One of the most intriguing aspects of the Obama administration’s still-evolving counter-terrorism policy is the move away from the term “war on terror.” This change of terminology is too significant to be accidental, and almost certainly reflects a concerted effort to locate terrorism in its proper place within the panoply of threats facing the country. If so, it’s a welcome change.
It all started when the new head of Homeland Security Janet Napolitano, in her confirmation hearings, used the term “man-made disaster” rather than terrorism. For this, she was mercilessly mocked by conservative blogs and commentators. Secretary of State, Hillary Clinton recently joined Ms. Napolitano by declaring that she too has stopped using the phrase “global war on terror.” No doubt, she too, will be subjected to an onslaught of criticism. But critics should recognize the benefits of stepping back from a counter-terrorism policy that is framed only in terms of war.
This change in terminology allows the Obama administration to distance itself linguistically from the policies of the past eight years and the distasteful linkages to abused detainees and midnight flights to torture. It also sets the stage for a move from a purely militaristic reaction to terrorism to a more nuanced response that recognizes the role of policing and criminal justice and, hopefully, building relations with affected communities. Such a move was, of course, presaged by President Obama’s initial executive orders (ordering the closure of the detention facility at Guantànamo Bay, for example) and his decision to end the indefinite military detention of Ali Saleh Kahlah al-Marri and instead bring criminal charges against him. While the legal implications of the change in terminology remain to be seen, the jettisoning of the war metaphor is of enormous significance for the countries and the communities that have been most affected by post-9/11 counter-terrorism laws and policies.
Around the world, in countries with significant Muslim populations, the US is viewed with suspicion and hostility. In these countries, many believe that the “war on terror” is a proxy term for “war on Islam” and that the West—led by the United States—is bent on the destruction of their religion. The war metaphor naturally feeds into this perception. In the face of the West’s “war,” some justify the use of the opposing war metaphor of “jihad.” By declaring war on Osama bin Laden and his cohorts, the United States treated them as the functional equivalent of a nation state, thus elevating their standing and nudging many to join their ranks.
Will abandoning the war metaphor change how the Muslim world perceives US counter-terrorism policy? Not by itself. But changing the terms of the discussion signals a willingness to shift the paradigm, and such a signal from the government of Barack Hussain Obama could well find a receptive audience. Over time, and if accompanied by appropriate policy change, a new discourse would diminish the sense that all Muslims everywhere are under attack and allow the governments of Muslim majority countries to cooperate more fully and openly with the US in combating terrorism.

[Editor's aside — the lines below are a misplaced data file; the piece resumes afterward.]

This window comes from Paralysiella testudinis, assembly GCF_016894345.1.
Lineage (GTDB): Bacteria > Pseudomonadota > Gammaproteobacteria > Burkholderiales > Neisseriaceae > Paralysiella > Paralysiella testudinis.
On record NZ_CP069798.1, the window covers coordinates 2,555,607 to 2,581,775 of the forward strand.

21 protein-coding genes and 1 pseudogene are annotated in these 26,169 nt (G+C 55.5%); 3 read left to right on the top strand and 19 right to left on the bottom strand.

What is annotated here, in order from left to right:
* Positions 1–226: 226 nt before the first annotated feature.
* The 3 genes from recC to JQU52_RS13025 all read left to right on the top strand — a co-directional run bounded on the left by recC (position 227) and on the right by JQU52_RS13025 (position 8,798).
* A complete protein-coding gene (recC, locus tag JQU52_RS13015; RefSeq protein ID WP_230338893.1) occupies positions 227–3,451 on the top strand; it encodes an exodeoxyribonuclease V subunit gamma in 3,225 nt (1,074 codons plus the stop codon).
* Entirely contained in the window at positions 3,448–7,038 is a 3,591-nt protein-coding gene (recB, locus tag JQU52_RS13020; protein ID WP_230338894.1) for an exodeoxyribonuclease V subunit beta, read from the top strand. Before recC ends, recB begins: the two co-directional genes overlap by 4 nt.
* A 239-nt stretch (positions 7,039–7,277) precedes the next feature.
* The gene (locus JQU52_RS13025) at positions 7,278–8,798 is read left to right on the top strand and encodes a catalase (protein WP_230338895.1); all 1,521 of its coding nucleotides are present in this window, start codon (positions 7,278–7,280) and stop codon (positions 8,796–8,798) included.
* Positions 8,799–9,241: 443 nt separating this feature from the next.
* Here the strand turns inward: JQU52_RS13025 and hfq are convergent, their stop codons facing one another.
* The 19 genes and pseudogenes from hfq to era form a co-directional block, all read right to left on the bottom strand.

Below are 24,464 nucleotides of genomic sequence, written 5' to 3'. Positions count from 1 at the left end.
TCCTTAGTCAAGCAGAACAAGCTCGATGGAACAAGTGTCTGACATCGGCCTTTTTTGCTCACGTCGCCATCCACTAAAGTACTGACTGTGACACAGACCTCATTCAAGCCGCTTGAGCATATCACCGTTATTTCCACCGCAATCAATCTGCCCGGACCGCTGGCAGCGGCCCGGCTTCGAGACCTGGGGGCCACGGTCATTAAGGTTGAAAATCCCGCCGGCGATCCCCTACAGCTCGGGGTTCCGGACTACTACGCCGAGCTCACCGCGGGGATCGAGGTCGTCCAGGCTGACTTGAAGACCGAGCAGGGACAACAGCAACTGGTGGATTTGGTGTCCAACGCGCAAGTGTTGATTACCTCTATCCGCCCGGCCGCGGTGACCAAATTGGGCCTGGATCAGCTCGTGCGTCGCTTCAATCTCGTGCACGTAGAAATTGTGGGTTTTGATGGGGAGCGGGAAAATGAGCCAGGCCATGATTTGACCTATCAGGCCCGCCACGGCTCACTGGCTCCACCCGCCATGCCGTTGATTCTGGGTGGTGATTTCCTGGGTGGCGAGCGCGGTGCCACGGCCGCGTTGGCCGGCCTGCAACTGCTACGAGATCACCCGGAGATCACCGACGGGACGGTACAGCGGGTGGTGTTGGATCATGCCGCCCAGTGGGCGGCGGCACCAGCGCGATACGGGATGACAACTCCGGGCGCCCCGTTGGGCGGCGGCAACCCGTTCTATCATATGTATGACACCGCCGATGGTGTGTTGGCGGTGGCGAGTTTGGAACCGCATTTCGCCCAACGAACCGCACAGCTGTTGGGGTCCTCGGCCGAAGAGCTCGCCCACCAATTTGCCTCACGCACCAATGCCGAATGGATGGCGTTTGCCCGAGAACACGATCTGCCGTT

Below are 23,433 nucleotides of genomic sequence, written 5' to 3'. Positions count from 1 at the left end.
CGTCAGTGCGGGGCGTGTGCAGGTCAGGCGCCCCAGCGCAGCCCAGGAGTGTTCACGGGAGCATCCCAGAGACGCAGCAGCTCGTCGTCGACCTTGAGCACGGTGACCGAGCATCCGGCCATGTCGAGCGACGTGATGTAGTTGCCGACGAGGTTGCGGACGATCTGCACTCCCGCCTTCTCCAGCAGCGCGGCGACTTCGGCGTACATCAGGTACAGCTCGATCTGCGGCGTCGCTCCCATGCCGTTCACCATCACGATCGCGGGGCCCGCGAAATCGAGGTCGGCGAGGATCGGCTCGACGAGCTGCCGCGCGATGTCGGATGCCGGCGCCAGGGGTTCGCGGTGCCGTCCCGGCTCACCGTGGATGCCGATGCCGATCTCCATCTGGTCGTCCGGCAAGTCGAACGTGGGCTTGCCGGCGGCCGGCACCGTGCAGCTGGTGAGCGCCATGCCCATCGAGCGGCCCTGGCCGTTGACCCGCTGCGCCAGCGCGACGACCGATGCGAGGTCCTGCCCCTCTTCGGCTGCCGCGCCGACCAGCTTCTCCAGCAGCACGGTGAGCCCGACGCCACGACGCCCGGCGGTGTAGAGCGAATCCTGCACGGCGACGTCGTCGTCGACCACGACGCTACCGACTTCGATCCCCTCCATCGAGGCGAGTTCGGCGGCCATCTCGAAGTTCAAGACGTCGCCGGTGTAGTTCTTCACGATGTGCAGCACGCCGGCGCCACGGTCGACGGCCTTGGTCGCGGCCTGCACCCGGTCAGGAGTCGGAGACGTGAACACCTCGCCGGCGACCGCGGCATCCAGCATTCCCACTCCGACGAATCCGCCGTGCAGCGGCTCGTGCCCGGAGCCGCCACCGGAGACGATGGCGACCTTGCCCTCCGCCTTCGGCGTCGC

The change in metaphor will also certainly be a welcome change for the Muslim communities in the United States. Recent data show that while Muslim Americans are on the whole very moderate politically, over three-quarters believe that the US war on terrorism is not a sincere effort—in other words, that there is another motive behind the “war on terror.” It is not a stretch to say that most believe that this motive relates in some way to the suppression of Islam. Yet these are the very communities on which the FBI and local police departments depend for information that is used to thwart terrorist plots. If these communities are convinced that, in exposing terrorism, they are reporting criminal activity rather than actions that are part of a greater geo-political and religious struggle, they are far more likely to come forward. In terms of recruitment, too, participating in a criminal conspiracy would be far less attractive to would-be violent radicals than fighting in a global war.
Credit must be given to the Obama administration for shifting the dialogue to reflect the reality that terrorism is not a simple enemy that can be fought to the finish, but rather an ongoing challenge that requires a variety of strategies, some military, some not. The zero-sum game paradigm has shifted; it remains to be seen if policy will follow.